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Learn how service animals can assist people with disabilities, penalties for violating service animal laws and responsibilities when using a service animal.
Service animals are dogs specially trained or equipped to help a person with a disability. A service animal must provide significant assistance to a person with a disability, such as:
You may use a service animal with protection under state and federal law only if you are a person with any of the following disabilities:
It is your right to enter with your trained service animal all places where members of the public are normally free to enter. This includes access to:
Service animals in training may also enter with an approved trainer all places where members of the public are normally free to enter.
It is your right to full and equal access to housing accommodations. You are exempt from pet deposits and any policies against owning animals. An exception to this rule is made for single-family residences where only one room is rented, leased or furnished.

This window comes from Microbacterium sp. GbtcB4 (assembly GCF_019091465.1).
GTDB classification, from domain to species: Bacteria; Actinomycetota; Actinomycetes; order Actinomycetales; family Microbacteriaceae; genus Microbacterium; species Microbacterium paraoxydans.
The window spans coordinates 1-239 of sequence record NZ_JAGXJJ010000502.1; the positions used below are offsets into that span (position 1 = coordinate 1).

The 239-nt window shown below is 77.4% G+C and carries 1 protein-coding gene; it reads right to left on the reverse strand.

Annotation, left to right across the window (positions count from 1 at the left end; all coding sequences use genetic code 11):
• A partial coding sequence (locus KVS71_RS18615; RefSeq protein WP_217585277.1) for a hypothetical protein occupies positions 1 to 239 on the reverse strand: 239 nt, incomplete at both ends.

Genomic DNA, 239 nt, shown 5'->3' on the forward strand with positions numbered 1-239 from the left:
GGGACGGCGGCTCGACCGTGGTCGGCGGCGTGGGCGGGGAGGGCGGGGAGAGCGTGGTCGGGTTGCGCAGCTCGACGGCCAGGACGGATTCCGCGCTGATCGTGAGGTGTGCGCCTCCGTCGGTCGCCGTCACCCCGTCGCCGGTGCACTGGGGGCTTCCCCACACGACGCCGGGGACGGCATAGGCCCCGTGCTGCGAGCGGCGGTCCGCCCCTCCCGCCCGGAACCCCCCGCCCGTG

It is your right to not be asked about your service animal’s qualifications or certifications when attempting to enter a public place. Representatives of a public facility may ask you about the basic type of assistance the service animal provides you.
You are responsible for any damages to public facilities caused by your service animal and for keeping the animal properly harnessed, leashed or controlled.
Denying entry or service to a person with a disability who uses a service animal is discrimination and a:
Representing an untrained animal as a trained service animal is a misdemeanor punishable by a fine of not more than $300 and 30 hours of community service.